Prudent course charted for 2005 deckhead
Prudent fiscal and monetary policies will be exercised next year, according to decisions of the Political Bureau of the Communist Party of China (CPC) Central Committee released yesterday.
The meeting was held to analyze the current economic situation and to conduct planning for economic work next year. It stressed beefing up co-ordination between various macrocontrol policies and measures, properly controlling total economic output and adjusting economic structure "to promote steady and relatively fast economic growth" in 2005, officials at the meeting said.
Issues concerning rural areas, agriculture and farmers will remain Party's top priority next year. Support to agriculture and rural economic growth "will be further enhanced to promote growth in grain production and farmers' incomes."
Other major tasks of the country's economic work for next year addressed at the meeting included:
* Adjusting the economic structure in line with domestic and international market situations and with an eye to improving core competitive power
* Continuing to control investment on fixed assets by strictly controlling land and credit
* Deepening reforms of the country's economic system and improving the quality and level of "opening up"
* Raising the conservation consciousness of the entire nation through vigorously promoting conservation of energy and important resources and speeding up the development of the "recycled economy"
* Promoting employment and re-employment of laid-off workers, improving social security, further stimulating consumption and concretely safeguarding the vital interests of the people
* Planning economic and social development as a whole, speeding up the development of science, education and other social undertakings, properly handling the relationship between reform and development and substantially safeguard social stability.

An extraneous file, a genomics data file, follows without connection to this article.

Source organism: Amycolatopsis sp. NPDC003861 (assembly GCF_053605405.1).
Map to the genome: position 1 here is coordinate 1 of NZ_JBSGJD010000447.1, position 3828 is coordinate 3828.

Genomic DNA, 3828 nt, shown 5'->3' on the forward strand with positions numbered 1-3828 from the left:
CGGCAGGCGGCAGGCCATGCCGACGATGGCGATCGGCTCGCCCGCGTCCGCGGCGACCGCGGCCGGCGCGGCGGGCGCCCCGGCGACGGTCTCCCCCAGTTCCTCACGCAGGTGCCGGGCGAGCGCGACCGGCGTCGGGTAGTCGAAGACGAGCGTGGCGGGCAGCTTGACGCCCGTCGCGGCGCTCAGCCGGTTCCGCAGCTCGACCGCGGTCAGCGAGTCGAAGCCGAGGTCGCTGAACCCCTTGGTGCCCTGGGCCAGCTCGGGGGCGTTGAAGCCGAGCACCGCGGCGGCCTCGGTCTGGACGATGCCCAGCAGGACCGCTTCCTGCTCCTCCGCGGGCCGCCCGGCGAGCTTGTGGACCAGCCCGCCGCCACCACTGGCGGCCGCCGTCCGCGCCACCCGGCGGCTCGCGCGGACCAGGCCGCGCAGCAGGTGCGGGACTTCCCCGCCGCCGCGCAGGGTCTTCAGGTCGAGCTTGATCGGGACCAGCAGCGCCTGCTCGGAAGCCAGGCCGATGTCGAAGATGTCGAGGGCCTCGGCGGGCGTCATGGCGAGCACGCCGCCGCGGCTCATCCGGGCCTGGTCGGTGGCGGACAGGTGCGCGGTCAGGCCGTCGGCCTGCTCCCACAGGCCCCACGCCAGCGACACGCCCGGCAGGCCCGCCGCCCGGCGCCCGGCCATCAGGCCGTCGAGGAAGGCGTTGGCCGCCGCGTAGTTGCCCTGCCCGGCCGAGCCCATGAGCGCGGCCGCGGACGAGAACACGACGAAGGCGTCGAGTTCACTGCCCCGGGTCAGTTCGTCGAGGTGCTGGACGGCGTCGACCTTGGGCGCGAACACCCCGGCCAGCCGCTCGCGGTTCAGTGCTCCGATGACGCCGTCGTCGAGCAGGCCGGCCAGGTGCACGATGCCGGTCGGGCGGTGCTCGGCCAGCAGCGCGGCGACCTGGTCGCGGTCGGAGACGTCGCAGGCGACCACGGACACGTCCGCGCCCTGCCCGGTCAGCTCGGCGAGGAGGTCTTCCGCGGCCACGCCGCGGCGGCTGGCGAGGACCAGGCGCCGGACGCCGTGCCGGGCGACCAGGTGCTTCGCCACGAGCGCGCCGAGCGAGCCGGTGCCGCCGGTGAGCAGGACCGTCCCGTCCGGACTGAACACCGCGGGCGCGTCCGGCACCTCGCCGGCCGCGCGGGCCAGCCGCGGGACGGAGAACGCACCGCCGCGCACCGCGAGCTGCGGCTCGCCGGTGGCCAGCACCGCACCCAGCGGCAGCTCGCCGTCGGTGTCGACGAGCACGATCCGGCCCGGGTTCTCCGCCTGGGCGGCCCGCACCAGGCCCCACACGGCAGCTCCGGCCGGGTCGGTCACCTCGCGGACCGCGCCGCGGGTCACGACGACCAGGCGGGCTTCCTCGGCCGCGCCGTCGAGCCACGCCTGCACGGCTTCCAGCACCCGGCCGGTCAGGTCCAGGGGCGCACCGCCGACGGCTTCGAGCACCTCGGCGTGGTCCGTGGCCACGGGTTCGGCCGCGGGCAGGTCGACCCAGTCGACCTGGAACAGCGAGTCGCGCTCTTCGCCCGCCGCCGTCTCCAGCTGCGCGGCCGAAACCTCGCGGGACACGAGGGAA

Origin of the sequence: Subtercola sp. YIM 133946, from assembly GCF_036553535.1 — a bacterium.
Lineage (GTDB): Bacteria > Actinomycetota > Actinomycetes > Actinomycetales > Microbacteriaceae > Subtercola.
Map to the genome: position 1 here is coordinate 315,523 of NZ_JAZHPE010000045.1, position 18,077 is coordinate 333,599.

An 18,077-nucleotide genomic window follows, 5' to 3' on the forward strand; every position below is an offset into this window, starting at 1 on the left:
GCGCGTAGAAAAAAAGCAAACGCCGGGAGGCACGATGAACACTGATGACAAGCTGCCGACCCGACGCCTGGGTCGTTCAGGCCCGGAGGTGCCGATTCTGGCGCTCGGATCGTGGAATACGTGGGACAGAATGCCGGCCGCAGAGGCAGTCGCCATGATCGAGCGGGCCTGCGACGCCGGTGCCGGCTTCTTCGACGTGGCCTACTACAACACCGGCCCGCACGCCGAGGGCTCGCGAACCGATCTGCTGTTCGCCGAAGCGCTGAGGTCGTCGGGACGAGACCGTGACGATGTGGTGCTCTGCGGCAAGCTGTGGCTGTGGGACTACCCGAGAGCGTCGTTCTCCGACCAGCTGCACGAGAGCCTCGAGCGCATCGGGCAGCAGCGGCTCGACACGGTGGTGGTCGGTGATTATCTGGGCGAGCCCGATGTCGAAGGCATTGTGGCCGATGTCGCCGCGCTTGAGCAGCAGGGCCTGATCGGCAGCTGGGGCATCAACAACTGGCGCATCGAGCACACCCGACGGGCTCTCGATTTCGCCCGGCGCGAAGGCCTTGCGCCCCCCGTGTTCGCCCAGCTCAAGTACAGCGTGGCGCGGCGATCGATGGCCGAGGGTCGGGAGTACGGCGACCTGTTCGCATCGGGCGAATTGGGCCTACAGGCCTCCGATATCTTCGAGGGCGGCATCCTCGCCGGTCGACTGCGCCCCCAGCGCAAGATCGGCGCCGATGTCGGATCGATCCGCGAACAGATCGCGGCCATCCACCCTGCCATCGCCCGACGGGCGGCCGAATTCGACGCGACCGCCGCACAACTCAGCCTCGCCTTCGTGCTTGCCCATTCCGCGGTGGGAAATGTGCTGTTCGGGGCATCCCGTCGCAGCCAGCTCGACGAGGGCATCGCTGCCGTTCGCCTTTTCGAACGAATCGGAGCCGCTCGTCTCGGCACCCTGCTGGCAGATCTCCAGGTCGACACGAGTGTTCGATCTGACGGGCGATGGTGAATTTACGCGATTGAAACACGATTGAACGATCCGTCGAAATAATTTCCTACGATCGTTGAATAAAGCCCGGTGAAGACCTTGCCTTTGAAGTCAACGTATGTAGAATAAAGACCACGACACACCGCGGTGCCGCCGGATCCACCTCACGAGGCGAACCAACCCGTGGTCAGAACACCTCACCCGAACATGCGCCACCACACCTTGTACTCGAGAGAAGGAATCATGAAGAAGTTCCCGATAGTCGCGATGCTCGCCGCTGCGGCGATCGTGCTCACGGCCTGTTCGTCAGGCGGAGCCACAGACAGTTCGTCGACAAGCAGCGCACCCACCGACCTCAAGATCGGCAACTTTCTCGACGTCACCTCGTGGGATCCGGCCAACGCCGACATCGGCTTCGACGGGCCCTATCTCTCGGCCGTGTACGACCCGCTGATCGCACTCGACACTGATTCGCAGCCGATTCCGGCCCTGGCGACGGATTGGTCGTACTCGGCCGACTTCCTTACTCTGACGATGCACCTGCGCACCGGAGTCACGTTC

Participants stressed that although China has made marked economic achievements, the Chinese economy still faces a few problems and challenges that "urgently need to be solved."
These problems and challenges include the lack of a firm foundation for the growth of grain production and farmers' incomes, lingering tendency of over-investment and some deep-rooted problems hindering healthy growth in the economy.
According to participants at the meeting, chaired by Chinese President and General Secretary of the CPC Central Committee Hu Jintao, a central economic work conference will soon be held to make arrangements for proceeding with efforts.
At a workshop earlier, Hu called for efforts to consolidate and develop what has been achieved by implementing macro-economic control policies in the nation's economic work next year.
The CPC Central Committee held a workshop on November 8 to solicit opinions and suggestions from leaders of non-Communist parties and the All-China Federation of Industry and Commerce as well as persons without party affiliation, regarding the economy.
Participants aired their views and suggestions on macrocontrols, agriculture, rural development, farmers' incomes, co-ordinated economic and social development, resources, the work to guard against financial crises, the overseas development of Chinese companies, innovative abilities, development of small- and medium-sized enterprises and a land-management system.
The Chinese economy is in a new round of growth and the ability for foster national economic development independently has been strengthened, creating favourable conditions for the country's overall development, Hu said at the workshop.
Meanwhile, Premier Wen Jiabao and Wu Guanzheng, secretary of the CPC Central Commission for Discipline Inspection, urged the improvement of economic auditing work to intensify the building of clean government.
"Economic auditing is of great importance to building a clean government and promoting the government to act according to law," Wen said in a written instruction to a national meeting on economic responsibility and auditing, which opened in Beijing Monday.
China has decided to expand the scope of economic audits of government officials from the beginning of 2005. Heads of prefectures and prefecture-level agencies will be subject to auditing from January 1 of 2005, as were officials of lower ranks.